Tammy Flanagan, veteran financial planner and retirement expert, joined Federal Drive to provide some advice on how feds can develop new habits to help them weather the next financial storm.
In today’s Federal Newscast, the Office of Government Ethics laid out what kind of aid furloughed employees are allowed to receive during a government shutdown.
The timing of the third shutdown of 2018 and the implementation of 2017 tax reform created major paycheck and cash flow problems for tens of thousands around the nation.
In today’s Federal Newscast, Sen. Tim Kaine (D-Va.) is asking the Defense Department which military projects will lose funding due to Donald Trump diverting $3.5 billion from military construction accounts to build a wall on the southern border.
Is life as a civil servant, a steady rewarding job with the opportunity to help others, what you had hoped an expected? If you could, would you do it again or would you choose another, less stressful career?
Federal contractors affected by the 35-day partial government shutdown won’t receive back pay under the spending deal reached by Congress, but the Small Business Administration is gathering information on shutdown’s overall impact on small businesses.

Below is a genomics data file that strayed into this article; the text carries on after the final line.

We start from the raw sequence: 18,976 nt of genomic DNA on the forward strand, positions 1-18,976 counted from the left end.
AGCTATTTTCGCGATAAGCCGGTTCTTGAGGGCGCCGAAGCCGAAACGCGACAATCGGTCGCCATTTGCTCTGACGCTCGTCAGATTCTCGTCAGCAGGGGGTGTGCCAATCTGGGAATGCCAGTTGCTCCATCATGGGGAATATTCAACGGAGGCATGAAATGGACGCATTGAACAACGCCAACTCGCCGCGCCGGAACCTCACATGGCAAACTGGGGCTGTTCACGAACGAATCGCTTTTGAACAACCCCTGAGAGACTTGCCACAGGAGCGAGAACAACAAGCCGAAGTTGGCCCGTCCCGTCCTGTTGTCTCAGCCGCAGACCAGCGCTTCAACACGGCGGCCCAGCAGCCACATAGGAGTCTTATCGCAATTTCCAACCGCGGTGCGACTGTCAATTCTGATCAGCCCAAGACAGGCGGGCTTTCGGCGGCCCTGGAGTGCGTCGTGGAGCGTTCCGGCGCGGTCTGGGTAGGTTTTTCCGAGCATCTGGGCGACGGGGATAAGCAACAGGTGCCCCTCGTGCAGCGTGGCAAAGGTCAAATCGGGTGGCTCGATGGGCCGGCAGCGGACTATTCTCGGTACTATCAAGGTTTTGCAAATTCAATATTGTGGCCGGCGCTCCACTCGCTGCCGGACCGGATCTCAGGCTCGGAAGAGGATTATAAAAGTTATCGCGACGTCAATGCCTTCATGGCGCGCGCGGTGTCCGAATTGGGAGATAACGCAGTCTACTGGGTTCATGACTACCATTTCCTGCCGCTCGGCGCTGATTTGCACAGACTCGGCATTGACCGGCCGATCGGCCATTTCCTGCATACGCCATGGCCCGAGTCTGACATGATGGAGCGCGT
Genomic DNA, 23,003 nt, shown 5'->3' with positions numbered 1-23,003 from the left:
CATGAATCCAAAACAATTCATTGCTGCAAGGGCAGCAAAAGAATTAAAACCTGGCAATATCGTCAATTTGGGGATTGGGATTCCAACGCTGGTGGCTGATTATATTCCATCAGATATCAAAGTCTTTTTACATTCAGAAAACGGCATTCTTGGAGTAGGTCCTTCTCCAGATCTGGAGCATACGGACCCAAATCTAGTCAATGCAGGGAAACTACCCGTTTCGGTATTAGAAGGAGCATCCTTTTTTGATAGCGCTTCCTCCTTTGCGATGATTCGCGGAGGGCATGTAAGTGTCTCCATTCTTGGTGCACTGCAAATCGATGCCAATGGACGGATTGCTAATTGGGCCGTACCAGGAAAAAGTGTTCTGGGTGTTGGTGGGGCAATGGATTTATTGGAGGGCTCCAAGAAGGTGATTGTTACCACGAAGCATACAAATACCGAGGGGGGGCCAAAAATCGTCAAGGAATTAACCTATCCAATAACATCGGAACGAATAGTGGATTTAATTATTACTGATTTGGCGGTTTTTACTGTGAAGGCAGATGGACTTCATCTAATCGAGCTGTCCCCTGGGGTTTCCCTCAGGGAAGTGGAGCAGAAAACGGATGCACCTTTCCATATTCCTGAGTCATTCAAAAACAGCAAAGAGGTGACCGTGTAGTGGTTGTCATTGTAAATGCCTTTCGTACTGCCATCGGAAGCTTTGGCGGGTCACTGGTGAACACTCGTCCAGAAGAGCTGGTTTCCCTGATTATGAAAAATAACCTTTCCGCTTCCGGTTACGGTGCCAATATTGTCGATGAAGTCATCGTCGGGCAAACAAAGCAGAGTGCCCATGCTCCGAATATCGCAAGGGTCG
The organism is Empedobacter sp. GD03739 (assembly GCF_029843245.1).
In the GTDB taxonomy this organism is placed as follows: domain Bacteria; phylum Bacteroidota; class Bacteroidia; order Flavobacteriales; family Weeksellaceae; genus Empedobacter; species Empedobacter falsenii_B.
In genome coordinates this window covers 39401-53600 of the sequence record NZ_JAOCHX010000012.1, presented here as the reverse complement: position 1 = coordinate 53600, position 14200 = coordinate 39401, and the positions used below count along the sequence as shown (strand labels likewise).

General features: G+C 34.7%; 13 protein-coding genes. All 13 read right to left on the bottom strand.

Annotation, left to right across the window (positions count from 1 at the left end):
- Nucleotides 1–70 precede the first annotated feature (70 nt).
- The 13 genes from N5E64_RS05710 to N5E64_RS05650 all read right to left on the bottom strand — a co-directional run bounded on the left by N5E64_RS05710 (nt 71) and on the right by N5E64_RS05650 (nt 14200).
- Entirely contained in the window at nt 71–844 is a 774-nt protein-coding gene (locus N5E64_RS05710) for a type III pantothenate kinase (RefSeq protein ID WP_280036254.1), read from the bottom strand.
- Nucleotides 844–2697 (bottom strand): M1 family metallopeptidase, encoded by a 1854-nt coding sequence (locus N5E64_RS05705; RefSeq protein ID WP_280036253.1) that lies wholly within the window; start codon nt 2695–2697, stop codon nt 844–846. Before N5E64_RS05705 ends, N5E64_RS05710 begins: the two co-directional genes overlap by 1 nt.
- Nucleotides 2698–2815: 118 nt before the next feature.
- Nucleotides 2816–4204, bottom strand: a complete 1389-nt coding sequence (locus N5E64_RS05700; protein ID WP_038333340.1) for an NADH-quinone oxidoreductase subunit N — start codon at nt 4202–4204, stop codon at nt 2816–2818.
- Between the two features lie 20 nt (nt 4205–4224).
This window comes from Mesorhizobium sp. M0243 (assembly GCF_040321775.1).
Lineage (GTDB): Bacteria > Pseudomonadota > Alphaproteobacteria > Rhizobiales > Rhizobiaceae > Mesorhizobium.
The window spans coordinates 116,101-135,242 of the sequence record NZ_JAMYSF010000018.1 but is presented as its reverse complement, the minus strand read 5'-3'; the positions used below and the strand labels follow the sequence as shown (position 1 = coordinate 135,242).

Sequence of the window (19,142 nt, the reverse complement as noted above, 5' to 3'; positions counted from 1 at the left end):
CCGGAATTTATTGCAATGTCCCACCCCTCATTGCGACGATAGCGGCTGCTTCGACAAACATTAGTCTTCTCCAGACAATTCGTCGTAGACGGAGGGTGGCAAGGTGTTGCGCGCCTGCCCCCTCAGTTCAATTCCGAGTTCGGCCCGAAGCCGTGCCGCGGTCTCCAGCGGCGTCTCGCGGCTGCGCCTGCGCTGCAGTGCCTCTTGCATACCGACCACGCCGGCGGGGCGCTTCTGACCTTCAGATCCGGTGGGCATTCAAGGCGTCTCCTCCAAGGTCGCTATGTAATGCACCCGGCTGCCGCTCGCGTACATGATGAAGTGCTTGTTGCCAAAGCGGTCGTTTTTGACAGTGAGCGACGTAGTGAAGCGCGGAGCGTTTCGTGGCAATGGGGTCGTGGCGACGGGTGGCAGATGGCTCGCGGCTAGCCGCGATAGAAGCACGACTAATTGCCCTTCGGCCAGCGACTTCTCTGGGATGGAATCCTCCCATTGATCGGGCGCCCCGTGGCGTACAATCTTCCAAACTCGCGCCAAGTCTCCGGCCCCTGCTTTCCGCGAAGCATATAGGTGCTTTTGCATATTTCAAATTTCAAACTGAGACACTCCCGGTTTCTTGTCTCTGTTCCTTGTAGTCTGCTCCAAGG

President Donald Trump signed the 2019 spending bill into law, securing a 1.9 percent pay raise for federal employees that will be retroactive to Jan. 1.
In today’s Federal Newscast, the Congressional Budget Office takes a look at just how much it will cost for the Defense Department to go through with all of its plans for the near future.
Labor groups representing Federal Aviation Administration employees warned House lawmakers another partial government shutdown would further harm the agency’s ability to recruit and retain highly skilled staff.
We’ll know soon enough about the latest shutdown, but the pay raise is a little more complicated. H.R. 790 passed the House easily but has remained stagnant in the Senate since Jan. 31.
A 1.9 percent pay raise looks more likely for federal employees in 2019, as lawmakers finalize a spending package designed to avoid another government shutdown.
With government in turmoil thanks to a lapse in appropriations, one might think cybersecurity would be among the first things to break. It turns out that wasn’t the case.
House Oversight and Reform Committee Chairman Elijah Cummings, along with Reps. Gerry Connolly and Jennifer Wexton (D-Va.), want to know why there have been so many challenges in issuing full and correct back pay to federal employees after the recent government shutdown.
House and Senate appropriators appear to have come up with a 2019 funding solution for both sides, but the 35-day shutdown continues to teach through the stories it produced.